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What the Price to Earnings Ratio Is Not Telling You

The price to earnings ratio (P/E Ratio) is one of the easiest methods investors can use to value a company. It is simple to calculate – you divide a company’s share price with its earnings per share – and most finance websites such as Yahoo! Finance and Bloomberg will provide you with ready ratios at the click of your mouse.

But, is having the P/E ratio alone sufficient to make an investment decision? Let’s look at some of the myths surrounding P/E ratios.

Possible distortion to the P/E ratio

In the calculation of the P/E ratio, the net income of a company is typically used, which might result in counting non-recurring incomes such as fair value gains and disposal gains.

For example, in commodities trader Olam International’s (SGX: O32) income statement, it has to declare “net gain from changes in fair value of biological assets” as one of the line items. In the past, the company used to declare non-operational changes to the fair value of its biological assets as part of that line item. These non-operational changes arose due to changes in the fair value model used by the company and can distort the real earnings power coming from Olam’s core business.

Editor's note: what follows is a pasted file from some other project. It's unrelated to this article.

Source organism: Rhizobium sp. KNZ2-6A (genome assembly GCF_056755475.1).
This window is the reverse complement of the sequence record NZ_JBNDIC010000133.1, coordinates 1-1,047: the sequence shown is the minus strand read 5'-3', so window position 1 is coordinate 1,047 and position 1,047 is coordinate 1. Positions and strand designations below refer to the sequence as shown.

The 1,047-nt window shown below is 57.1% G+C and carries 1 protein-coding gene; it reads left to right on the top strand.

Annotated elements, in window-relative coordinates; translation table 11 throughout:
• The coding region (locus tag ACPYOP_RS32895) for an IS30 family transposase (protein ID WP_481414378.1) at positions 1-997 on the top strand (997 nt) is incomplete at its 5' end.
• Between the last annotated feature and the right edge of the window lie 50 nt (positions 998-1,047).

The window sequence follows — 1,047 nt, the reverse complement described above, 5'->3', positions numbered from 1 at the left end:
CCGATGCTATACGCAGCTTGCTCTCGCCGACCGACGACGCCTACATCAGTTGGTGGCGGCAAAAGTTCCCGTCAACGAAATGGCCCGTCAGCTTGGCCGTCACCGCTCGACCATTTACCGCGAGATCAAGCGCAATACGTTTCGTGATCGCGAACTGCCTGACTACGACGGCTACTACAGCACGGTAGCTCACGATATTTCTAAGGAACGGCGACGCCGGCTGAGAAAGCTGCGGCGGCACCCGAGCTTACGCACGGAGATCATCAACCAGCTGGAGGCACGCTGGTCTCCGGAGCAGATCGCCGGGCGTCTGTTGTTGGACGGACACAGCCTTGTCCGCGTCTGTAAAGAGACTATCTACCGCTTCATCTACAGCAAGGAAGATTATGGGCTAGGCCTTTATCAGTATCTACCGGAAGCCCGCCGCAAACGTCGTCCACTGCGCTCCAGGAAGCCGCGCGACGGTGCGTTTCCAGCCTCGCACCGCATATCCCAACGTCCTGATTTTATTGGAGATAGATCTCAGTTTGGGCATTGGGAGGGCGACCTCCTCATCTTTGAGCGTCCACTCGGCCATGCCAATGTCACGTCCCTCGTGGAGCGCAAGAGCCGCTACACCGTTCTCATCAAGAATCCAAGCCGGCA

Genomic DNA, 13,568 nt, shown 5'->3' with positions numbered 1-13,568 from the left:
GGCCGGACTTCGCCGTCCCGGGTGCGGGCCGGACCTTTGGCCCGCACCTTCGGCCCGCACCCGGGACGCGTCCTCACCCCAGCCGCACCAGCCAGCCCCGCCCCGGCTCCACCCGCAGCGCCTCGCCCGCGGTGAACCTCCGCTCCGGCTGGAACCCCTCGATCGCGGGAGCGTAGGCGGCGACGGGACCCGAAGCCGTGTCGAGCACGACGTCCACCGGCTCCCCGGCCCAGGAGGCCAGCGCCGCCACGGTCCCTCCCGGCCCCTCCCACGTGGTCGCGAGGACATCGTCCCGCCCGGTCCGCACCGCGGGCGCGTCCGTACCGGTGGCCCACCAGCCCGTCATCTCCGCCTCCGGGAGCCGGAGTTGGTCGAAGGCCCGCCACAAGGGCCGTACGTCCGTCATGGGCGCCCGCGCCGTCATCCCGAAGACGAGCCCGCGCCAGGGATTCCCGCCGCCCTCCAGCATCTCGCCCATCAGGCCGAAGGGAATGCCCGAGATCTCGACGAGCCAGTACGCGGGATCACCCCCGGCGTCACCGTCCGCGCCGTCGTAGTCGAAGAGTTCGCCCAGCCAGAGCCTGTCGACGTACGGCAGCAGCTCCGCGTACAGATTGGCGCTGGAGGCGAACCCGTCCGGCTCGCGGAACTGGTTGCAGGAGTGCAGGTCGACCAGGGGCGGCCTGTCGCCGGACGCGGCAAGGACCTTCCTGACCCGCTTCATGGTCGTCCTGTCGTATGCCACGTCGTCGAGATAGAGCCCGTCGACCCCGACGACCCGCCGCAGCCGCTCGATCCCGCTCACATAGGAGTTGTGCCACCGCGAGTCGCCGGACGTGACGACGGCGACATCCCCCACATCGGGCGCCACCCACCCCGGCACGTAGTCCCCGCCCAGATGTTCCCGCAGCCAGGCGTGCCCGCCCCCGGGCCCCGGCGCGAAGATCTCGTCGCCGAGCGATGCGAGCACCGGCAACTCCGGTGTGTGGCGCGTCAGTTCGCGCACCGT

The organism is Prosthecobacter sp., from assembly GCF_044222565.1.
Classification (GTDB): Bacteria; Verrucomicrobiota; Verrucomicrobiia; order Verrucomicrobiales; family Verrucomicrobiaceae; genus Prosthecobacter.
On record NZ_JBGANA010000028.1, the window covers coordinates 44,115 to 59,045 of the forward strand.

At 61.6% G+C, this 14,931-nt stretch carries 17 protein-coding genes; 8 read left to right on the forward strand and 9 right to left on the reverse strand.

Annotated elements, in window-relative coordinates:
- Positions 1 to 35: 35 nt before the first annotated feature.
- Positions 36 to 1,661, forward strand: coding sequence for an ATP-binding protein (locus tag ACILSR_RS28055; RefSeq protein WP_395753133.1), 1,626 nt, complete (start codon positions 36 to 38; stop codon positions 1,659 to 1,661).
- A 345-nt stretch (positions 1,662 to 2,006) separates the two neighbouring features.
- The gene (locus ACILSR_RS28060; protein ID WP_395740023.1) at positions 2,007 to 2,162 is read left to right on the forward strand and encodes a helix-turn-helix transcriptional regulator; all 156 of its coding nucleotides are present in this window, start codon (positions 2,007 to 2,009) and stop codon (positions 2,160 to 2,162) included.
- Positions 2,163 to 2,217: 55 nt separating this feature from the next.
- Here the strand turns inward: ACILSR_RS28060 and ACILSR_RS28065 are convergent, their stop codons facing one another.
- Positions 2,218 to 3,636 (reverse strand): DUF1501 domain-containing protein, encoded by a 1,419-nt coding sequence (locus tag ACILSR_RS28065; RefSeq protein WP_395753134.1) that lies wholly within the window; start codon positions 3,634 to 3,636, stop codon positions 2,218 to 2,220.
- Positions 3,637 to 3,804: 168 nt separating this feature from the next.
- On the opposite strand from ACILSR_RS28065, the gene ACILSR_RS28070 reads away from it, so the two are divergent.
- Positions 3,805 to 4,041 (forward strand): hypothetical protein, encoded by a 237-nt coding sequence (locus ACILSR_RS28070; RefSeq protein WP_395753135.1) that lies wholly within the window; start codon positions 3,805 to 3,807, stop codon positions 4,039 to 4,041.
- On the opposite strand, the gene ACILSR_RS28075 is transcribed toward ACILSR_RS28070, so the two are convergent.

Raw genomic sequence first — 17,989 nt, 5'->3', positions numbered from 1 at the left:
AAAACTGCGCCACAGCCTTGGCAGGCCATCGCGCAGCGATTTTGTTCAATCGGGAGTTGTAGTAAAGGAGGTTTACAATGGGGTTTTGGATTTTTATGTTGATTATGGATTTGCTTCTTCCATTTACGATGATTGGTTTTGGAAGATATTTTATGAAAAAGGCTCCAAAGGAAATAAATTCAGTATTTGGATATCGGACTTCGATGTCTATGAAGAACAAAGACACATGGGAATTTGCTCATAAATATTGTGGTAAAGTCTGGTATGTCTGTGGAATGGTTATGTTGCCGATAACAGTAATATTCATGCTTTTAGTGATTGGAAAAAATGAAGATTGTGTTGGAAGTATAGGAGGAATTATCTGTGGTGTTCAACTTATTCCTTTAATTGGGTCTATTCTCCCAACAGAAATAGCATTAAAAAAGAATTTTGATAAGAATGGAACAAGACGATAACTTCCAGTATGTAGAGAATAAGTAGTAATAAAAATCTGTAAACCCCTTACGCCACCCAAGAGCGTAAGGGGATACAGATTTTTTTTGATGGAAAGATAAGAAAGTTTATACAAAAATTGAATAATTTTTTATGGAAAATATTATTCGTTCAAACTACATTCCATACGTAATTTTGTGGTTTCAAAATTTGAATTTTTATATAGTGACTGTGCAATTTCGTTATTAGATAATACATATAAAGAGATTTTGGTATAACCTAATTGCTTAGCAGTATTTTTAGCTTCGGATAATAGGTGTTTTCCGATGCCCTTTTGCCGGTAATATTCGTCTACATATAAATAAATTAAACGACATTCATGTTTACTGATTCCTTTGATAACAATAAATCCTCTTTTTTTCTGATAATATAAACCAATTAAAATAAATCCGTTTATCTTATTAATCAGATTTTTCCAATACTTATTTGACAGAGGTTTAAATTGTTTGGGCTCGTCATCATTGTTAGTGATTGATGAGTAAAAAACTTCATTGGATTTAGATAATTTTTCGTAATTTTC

Similarly, property counters such as the real estate investment trust, CapitaMall Trust (SGX: C38U), has to revalue its investment properties yearly and such revaluations can cause distortion to its core earnings too. Therefore, it is important for investors to not just look at the P/E ratio on the surface but rather, delve into the actual drivers of the company’s earnings.

Is a low P/E always better than a high P/E?

It is also a myth that a low P/E automatically signifies a better bargain as compared to a company trading at a higher P/E. The market is highly efficient in its pricing and most low P/E stocks are “cheap” for a reason. In most cases, high P/E companies tend to have better growth prospects and might even outperform in the long run. One such example of this is Raffles Medical Group (SGX: R01). The healthcare operator has been trading at a high P/E ratio most of the time since its initial public offering in 1997. However, over the past decade, it has overcome its high valuation and returned more than 1000% for its long-term investors.

Foolish Summary

The price to earnings ratio has its advantage when it comes to valuing a company. Nonetheless, investors need to be aware of the pitfalls of using this ratio blindly. Other methods of valuation investors might be interested in using are the price to book (P/B) ratio, the Discounted Cash Flow (DCF) model, and the price to sales (P/S) ratio, among others.

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The information provided is for general information purposes only and is not intended to be personalised investment or financial advice. Motley Fool Singapore contributor Stanley Lim doesn’t own shares in any companies mentioned.